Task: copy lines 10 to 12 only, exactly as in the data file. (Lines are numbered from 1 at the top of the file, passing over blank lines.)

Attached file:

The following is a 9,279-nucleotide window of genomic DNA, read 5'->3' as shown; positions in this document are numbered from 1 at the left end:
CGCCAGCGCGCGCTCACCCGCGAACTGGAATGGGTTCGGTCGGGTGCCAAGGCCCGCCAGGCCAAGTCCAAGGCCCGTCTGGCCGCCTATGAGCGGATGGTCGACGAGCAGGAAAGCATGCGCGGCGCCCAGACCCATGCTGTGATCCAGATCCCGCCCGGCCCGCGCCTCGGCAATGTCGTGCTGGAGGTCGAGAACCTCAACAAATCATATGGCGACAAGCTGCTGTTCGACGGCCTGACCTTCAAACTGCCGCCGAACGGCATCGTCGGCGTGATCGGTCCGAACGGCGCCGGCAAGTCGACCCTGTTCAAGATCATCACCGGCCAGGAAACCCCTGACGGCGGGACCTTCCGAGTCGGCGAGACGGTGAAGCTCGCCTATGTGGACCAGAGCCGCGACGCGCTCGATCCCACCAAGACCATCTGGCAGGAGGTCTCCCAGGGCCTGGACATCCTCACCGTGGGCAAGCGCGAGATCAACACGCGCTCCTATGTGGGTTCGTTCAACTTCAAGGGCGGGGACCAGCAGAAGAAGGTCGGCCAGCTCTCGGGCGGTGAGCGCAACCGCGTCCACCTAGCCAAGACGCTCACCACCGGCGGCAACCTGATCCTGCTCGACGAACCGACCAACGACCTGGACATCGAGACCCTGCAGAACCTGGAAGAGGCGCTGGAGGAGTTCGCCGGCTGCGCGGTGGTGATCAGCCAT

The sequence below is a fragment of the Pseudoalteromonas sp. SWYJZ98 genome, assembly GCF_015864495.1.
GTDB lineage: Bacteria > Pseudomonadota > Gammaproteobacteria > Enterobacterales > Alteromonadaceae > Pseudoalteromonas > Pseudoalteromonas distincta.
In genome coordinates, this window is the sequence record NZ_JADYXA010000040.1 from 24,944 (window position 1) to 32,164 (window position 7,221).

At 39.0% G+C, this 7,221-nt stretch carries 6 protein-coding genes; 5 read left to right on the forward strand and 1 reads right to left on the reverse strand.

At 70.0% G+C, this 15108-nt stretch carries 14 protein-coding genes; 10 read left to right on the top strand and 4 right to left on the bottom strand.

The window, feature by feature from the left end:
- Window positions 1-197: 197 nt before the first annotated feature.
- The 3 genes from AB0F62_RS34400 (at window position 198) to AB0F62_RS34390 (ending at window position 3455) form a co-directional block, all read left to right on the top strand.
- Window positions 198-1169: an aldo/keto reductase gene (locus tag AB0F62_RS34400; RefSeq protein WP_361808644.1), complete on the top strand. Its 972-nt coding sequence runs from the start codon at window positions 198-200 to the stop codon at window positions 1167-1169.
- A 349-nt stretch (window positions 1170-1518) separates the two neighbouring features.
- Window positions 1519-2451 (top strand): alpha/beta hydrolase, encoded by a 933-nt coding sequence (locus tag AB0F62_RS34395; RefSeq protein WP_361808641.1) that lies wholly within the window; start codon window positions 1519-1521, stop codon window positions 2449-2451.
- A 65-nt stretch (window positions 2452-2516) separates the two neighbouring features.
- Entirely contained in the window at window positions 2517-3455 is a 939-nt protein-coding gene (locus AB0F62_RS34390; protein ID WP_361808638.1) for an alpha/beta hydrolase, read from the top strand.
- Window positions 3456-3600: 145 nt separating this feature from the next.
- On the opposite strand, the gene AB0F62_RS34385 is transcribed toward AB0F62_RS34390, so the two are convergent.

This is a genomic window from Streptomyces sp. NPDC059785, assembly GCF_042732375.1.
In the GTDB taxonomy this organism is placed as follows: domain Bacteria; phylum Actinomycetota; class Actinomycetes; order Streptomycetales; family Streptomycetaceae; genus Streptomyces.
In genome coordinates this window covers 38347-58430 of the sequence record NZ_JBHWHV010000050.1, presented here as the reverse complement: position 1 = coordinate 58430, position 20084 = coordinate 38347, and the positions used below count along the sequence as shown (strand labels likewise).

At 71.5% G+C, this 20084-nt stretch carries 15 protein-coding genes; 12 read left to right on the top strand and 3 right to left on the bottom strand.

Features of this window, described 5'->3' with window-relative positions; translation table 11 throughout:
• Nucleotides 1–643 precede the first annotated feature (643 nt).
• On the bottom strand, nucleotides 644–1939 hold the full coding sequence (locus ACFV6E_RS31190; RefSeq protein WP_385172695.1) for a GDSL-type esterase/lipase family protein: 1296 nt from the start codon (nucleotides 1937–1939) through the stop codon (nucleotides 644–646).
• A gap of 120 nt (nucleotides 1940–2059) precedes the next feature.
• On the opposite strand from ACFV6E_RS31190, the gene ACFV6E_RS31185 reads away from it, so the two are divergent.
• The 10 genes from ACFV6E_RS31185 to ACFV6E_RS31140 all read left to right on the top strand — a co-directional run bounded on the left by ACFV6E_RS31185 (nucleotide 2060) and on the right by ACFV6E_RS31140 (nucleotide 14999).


- The 3 genes from AB0F62_RS34400 (at window position 198) to AB0F62_RS34390 (ending at window position 3455) form a co-directional block, all read left to right on the top strand.
- Window positions 198-1169: an aldo/keto reductase gene (locus tag AB0F62_RS34400; RefSeq protein WP_361808644.1), complete on the top strand. Its 972-nt coding sequence runs from the start codon at window positions 198-200 to the stop codon at window positions 1167-1169.
- A 349-nt stretch (window positions 1170-1518) separates the two neighbouring features.